Save Taxes with Home Energy Efficiency

Save Taxes with Home Energy Efficiency

The Residential Energy Efficiency Tax Credit is a federal program that gives homeowners a personal tax credit for making energy efficiency improvements to their homes. The program covers some upgrades to energy efficient systems such as:

  • Water heating systems
  • Windows, doors, skylights
  • Weatherization
  • Heating and cooling systems.

Ensure your upgrades qualify for tax credits

To be eligible for the tax credit, the home must be your primary residence and upgrades must meet certain requirements. Before you make improvements, make sure the product you’re installing meets the standards of the program. Even though a product is Energy Star certified, it may not qualify—always check with your contractor first. In addition, you may need a manufacturer’s certification statement to prove the eligibility of the product you install. For more information, see frequently asked questions on the Energy Star website.

Pay attention to costs and caps

The tax credit program has caps on the amount of credit you can claim. For example, improvements to building envelopes are capped at $500 and electric heat pump water heaters (with an energy factor of minimum 2.0) are capped at $300. Installation costs are not included in tax credit calculations.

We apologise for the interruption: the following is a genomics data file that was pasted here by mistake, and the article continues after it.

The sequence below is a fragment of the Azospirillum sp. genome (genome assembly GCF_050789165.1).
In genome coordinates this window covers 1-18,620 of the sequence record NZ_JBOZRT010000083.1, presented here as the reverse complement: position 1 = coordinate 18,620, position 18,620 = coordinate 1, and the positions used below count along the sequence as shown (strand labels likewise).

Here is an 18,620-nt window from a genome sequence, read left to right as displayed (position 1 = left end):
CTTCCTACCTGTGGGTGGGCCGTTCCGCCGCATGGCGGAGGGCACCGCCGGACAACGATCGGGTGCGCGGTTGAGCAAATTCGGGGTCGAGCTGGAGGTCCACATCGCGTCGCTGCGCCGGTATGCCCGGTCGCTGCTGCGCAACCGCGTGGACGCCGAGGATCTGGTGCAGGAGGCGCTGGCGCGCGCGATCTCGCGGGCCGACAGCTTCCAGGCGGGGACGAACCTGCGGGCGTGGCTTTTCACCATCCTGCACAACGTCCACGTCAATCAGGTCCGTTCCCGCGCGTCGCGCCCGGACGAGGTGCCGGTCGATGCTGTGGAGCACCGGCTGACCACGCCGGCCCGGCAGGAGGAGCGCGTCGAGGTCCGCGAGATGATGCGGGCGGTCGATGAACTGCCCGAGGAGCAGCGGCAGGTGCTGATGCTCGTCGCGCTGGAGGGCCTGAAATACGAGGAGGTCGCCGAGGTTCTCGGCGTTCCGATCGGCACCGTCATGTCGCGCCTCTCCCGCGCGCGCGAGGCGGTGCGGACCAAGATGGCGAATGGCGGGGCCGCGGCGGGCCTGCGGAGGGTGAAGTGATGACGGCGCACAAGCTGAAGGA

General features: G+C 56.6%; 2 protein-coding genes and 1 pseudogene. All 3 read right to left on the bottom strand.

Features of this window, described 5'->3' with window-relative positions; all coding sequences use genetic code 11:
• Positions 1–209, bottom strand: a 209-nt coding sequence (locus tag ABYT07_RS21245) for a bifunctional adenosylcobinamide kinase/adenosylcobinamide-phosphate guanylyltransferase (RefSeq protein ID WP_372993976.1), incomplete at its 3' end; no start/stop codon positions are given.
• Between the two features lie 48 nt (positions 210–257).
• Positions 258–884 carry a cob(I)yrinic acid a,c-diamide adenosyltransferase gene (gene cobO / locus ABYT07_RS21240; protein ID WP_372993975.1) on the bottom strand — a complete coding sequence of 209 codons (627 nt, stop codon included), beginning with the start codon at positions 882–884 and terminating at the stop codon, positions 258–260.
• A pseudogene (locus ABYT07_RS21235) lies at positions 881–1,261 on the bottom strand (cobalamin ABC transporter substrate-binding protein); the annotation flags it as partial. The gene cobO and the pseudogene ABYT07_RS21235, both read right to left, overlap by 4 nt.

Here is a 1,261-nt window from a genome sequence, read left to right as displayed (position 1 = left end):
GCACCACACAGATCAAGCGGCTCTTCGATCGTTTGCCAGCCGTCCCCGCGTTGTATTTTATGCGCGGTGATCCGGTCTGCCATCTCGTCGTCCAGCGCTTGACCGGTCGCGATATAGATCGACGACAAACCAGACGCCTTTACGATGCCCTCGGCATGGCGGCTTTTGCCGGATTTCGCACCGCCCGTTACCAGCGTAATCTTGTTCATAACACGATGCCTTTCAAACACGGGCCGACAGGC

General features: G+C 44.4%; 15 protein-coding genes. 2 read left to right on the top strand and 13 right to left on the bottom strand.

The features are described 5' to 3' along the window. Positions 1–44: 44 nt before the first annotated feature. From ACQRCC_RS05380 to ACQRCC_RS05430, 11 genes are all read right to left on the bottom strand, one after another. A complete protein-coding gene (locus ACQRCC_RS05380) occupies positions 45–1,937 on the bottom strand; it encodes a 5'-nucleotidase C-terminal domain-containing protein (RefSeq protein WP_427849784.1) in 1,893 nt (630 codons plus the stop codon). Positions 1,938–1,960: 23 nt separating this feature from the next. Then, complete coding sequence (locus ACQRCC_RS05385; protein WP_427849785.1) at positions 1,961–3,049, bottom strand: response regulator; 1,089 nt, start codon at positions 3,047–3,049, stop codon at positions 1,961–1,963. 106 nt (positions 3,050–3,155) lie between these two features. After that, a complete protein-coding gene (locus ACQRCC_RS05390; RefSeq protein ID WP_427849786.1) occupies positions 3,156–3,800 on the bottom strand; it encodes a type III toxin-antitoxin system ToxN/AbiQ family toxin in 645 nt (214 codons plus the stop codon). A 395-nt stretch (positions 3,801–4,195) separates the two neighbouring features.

The maximum aggregate amount of credit you can claim is $500 for purchases made in 2013. If you’ve already claimed this credit in previous years, you’re not allowed to claim it again.

Now is the time to upgrade

The Residential Energy Efficiency Tax Credit is set to expire on December 31, 2013. If you’re thinking of making energy efficiency improvements to your home, this is the time to do it. Although the program may be renewed, there’s no guarantee.

For more information about the Residential Energy Efficiency Tax Credit, visit energy.gov and DSIRE (the Database of State Incentives for Renewables and Efficiency).

In addition, many state and local governments also offer incentives for home energy upgrades. To see what your state has to offer, select your state on the DSIRE map of state incentives.

Additional tips for saving energy

Even if you have no immediate plans to install energy efficient systems in your home, you can still reduce energy consumption and costs through small changes, such as installing programmable thermostats and energy efficient light bulbs. For more ideas, see the U.S. Department of Energy’s EnergySavers: Tips on Saving Money and Energy at Home.